The handover

Uncharacteristically, I sauntered into Antony’s on a Wednesday night, but aside from having a drink, my mission this time was different. It was time to hand over the Seiko 7006-8030. This time, instead of feeling Antony’s gaze as I tried his newest cocktail, it would be my turn to watch him upon receiving something special. Unsurprisingly, the watch was a huge hit, and even his Dad’s old bracelet fit his wrist. I returned to Antony’s a couple more times before finally saying goodbye, and he was wearing it each time. The watch has been enjoying plenty of movement during cocktail shaking, and it stayed within a minute over the first five days. Not bad!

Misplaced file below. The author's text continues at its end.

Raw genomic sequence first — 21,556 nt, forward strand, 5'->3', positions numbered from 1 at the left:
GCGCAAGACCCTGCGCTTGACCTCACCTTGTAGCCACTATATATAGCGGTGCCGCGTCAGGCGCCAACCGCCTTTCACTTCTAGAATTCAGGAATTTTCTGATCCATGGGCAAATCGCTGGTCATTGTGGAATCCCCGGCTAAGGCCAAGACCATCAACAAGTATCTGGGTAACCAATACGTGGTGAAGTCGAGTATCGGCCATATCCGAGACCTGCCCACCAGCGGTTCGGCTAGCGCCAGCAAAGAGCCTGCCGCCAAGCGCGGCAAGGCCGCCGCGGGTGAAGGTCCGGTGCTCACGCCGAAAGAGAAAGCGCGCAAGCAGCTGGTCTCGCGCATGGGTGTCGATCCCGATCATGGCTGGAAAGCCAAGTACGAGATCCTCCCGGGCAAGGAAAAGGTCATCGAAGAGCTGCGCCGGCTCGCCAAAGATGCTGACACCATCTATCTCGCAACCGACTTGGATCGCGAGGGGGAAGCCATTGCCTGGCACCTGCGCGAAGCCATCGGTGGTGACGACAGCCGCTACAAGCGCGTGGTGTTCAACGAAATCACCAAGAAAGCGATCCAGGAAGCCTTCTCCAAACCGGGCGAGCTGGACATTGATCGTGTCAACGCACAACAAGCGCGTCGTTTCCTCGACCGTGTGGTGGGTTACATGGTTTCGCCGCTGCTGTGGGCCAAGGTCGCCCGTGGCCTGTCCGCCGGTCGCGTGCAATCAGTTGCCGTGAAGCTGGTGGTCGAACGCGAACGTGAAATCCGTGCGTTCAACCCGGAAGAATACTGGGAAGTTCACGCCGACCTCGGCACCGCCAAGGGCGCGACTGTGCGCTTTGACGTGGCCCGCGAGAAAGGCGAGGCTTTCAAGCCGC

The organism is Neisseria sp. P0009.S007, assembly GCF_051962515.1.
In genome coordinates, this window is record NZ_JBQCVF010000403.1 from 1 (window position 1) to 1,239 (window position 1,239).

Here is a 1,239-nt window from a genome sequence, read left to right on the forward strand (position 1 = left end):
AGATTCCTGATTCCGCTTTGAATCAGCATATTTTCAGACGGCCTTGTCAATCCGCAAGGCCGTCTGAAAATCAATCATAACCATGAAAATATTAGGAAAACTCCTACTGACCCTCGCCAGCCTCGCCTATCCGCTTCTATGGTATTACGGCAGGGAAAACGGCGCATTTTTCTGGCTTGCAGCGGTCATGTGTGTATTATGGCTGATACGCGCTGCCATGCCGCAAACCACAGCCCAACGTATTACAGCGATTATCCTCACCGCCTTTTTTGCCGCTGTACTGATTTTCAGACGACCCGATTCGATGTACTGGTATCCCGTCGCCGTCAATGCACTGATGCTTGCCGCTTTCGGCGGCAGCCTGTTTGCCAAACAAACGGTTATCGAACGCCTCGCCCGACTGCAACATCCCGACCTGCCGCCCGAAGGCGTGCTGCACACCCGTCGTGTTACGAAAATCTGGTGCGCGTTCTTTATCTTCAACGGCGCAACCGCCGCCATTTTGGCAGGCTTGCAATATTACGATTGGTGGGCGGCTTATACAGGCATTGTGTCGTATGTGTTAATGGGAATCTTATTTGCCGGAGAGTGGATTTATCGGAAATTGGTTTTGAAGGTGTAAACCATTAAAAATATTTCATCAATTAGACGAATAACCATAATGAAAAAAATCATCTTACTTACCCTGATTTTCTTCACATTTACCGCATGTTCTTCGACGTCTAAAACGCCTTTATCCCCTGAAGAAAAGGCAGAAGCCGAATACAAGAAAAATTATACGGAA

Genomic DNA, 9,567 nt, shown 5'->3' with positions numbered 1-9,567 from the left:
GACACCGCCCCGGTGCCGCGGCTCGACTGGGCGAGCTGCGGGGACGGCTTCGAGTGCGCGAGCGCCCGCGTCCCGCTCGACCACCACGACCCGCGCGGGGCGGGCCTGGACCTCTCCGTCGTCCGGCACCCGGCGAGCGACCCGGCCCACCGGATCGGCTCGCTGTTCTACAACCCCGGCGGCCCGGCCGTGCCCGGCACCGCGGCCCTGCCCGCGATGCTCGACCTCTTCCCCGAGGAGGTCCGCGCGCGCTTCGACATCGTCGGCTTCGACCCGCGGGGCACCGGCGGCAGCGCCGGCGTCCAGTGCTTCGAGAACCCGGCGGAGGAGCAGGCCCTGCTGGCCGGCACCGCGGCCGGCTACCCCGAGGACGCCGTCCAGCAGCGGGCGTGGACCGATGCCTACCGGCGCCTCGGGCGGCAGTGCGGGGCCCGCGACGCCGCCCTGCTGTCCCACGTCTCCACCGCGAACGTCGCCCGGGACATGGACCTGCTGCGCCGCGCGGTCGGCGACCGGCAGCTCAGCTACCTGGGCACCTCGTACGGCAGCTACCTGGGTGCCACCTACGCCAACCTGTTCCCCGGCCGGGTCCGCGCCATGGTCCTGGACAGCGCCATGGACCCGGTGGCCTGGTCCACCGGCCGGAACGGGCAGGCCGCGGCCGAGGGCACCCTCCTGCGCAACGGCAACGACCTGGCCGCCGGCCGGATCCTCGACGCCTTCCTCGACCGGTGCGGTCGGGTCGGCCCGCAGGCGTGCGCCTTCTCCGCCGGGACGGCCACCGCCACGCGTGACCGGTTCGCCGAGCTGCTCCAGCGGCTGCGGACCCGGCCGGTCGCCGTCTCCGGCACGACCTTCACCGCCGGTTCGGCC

Seiko 7006-8030 7

As a long-time collector, it was nice to experience the simple joy of seeing someone reconnect with a significant watch. It was a reminder that these little objects can hold much more than monetary value. It was also yet another lesson in patience, searching, and even more patience. On top of that, it was nice to use my vintage Seiko knowledge to help someone in need. I’ll miss heading to Antony’s every week, but we will continue to keep in touch. Plus, when he looks down at this wrist, I hope the watch reminds him of both his family and our friendship.

Antony’s Bar (cash only) is located on Berger Straße 14 in Frankfurt am Main. If you’re in town I can’t recommend it enough!